New Normal. Same Cancer.

Since the start of the COVID-19 (coronavirus) outbreak, there has been a significant drop in cancer pathology and surgery and a 50% decrease in GP referrals to lung cancer specialists [1]. But cancer cases aren't disappearing, they're going undetected. In this 'new normal' of face masks and social distancing, we're joining patient organisations across the country to encourage you to talk to your GP about any new, persistent or unexplained symptoms and re-book any missed medical appointments. Early diagnosis is critical to improving treatment options and survival rates.

Don't Wait, Investigate.

Symptoms of lung disease and lung cancer can be vague and people often put it down to signs of ageing or a lack of fitness. Early diagnosis is critical to receiving best-practice care and treatment. If you’re experiencing a persistent, unexplained cough or breathlessness, talk to your GP. A delay in diagnosis can result in the condition becoming more serious or even life-threatening.

If you have had an unexplained cough that has lasted more than three weeks, please seek immediate advice from a healthcare professional. Don’t wait. Contact your doctor. Get checked.

Take two minutes to complete the Lung Health Checklist to identify if you are experiencing any signs or symptoms of lung disease or lung cancer.

Getting more breathless than your peers

Chest tightness or wheeze

Frequent chest infections

Chest pain, fatigue

Sudden, unexplained weight loss

What is a cough?

Coughing is a necessary part of our body’s normal cleaning routine for the lungs. We cough to clear unwanted mucus or phlegm from our airways, and to remove any foreign particles such as dust.

The most common cause of a cough is a viral upper respiratory tract infection or cold. Usually, the cough caused by a cold clears up within three weeks. When coughing lasts longer than this, it may be considered a persistent cough and you should make an appointment with your GP to investigate.

When should I see a doctor?

Coughing becomes a problem when it is unexplained and persistent (for more than three weeks) or when it is accompanied by other symptoms such as breathlessness or results in complications such as pain, fatigue and trouble sleeping. Coughing may indicate the presence of an underlying medical condition. For some people there can be an underlying serious lung disease present, such as lung cancer. It’s important to see your GP to find out why you may be coughing.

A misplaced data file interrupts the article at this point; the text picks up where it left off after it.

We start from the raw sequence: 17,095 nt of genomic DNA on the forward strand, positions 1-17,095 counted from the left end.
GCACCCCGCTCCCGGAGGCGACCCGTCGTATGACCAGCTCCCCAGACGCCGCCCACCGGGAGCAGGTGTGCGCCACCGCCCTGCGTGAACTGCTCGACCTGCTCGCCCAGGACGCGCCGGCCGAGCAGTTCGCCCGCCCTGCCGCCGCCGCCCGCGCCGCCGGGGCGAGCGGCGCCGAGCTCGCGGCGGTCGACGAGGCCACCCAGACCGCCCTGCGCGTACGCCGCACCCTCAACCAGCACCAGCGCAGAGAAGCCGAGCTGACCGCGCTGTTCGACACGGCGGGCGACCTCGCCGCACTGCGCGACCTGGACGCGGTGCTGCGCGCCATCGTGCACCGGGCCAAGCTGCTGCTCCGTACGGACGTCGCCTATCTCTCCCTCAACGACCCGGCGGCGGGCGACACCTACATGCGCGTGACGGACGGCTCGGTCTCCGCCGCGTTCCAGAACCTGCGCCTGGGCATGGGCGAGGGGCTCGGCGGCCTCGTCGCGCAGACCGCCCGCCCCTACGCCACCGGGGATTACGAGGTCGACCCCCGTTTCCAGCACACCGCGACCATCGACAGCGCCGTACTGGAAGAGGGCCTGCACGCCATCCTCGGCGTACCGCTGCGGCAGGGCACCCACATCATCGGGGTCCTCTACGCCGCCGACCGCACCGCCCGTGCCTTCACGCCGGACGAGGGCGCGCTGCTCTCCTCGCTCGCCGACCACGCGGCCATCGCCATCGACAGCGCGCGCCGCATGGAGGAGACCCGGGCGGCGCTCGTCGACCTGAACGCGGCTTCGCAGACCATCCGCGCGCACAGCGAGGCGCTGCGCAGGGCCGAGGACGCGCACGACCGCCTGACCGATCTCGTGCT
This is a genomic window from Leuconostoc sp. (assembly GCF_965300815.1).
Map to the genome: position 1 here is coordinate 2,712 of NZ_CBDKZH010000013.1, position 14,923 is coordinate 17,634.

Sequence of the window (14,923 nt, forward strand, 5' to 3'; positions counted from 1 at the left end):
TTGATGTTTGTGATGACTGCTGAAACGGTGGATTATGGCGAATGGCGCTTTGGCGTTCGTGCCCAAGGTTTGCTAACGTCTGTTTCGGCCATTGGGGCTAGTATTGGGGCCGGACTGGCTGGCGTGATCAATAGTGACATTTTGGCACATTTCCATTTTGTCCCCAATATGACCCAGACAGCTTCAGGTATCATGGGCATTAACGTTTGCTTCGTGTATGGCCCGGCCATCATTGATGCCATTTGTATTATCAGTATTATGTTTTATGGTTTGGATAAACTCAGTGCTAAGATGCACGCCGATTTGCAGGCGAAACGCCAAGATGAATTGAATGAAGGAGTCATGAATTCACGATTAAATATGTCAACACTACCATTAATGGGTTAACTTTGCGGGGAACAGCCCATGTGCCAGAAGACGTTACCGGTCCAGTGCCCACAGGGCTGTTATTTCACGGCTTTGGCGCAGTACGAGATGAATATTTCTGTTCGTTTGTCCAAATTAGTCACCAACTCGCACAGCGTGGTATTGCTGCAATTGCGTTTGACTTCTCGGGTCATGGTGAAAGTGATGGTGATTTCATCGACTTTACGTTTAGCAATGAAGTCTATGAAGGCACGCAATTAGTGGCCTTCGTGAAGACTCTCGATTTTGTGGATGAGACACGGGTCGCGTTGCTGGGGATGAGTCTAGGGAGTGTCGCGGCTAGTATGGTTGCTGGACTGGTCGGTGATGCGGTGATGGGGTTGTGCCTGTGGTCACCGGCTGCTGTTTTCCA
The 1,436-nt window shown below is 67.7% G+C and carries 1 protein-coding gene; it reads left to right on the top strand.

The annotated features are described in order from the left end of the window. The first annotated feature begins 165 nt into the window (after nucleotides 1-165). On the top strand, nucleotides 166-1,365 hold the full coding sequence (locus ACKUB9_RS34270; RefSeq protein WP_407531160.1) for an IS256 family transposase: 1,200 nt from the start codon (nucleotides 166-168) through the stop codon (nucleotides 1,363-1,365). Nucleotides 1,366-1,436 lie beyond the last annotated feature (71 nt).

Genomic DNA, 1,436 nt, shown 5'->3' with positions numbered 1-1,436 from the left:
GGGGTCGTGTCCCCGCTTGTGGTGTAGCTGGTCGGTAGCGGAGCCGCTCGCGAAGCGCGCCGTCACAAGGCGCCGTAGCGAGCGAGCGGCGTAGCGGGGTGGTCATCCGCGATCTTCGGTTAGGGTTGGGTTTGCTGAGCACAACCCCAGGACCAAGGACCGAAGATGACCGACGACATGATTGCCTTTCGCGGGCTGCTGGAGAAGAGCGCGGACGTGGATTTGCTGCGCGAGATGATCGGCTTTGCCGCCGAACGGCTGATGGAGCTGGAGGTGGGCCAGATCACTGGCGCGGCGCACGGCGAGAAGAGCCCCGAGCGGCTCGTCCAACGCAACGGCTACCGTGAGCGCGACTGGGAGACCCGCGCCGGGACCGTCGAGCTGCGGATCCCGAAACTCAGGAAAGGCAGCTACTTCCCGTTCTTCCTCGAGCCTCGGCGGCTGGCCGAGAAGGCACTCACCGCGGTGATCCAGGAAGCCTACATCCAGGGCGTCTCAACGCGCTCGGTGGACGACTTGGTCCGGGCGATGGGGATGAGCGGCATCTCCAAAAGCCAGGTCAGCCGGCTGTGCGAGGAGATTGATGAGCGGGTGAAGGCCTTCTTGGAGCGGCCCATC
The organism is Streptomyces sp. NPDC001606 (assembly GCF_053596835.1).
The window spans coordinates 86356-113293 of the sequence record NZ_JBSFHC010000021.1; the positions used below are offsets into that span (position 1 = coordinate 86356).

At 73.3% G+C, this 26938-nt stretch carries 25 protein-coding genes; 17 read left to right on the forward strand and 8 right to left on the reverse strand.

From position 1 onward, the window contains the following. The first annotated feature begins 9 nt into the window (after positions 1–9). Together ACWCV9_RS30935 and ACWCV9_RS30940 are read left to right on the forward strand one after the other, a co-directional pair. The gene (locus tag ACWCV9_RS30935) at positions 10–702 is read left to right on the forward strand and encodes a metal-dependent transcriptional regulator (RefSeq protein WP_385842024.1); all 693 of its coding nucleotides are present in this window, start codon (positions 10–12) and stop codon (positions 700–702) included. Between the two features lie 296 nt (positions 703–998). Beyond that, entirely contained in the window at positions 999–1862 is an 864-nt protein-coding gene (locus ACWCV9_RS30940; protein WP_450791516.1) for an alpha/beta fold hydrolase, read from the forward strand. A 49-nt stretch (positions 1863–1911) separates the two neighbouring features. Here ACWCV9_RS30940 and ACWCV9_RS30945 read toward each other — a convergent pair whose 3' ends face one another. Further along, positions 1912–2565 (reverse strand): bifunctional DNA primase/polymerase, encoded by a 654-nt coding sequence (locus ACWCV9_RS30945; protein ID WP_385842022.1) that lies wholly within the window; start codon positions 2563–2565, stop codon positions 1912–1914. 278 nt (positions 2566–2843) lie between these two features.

You should seek the advice of your GP if you are experiencing any of the following:

  • A persistent cough lasting more than three weeks
  • Coughing up mucus, phlegm or blood
  • Pain or fainting caused by coughing bouts
  • Trouble sleeping at night because of coughing
  • Any worrying symptoms such as breathlessness or chest pain
  • Any concern you may have about the cause of the cough.

Other common symptoms of lung disease and lung cancer are listed below.

New normal for patients

There is no denying the pandemic has profoundly affected healthcare. For people living with lung cancer, it’s important to continue your regular treatment and care in this ‘new normal’ to achieve the best outcomes.

Top tips

1. Schedule telehealth appointments

It’s important you continue to access your usual healthcare. You can arrange appointments with your healthcare team, including your GP, via video calling software or telephone.

2. Discuss your ‘new normal’ treatment plan with your team

Talk with your treating healthcare team about the potential implications of the pandemic on your cancer care. Specifically changes to supportive and palliative care, access to research and clinical trials, and modifications to treatment schedules.

3. Prioritise mental and emotional health 

Living with a lung cancer diagnosis can bring about a range of emotions. During these uncertain and changing times it is important to prioritise your mental health. Have regular discussions with your treating healthcare team or GP about your mental health and emotional wellbeing, including steps you can take to proactively care for and manage your mental health.

Anyone can get lung disease. It affects almost 1 in 3 Australians. Check your lungs today.

1. IQVIA Medibus, May 2020.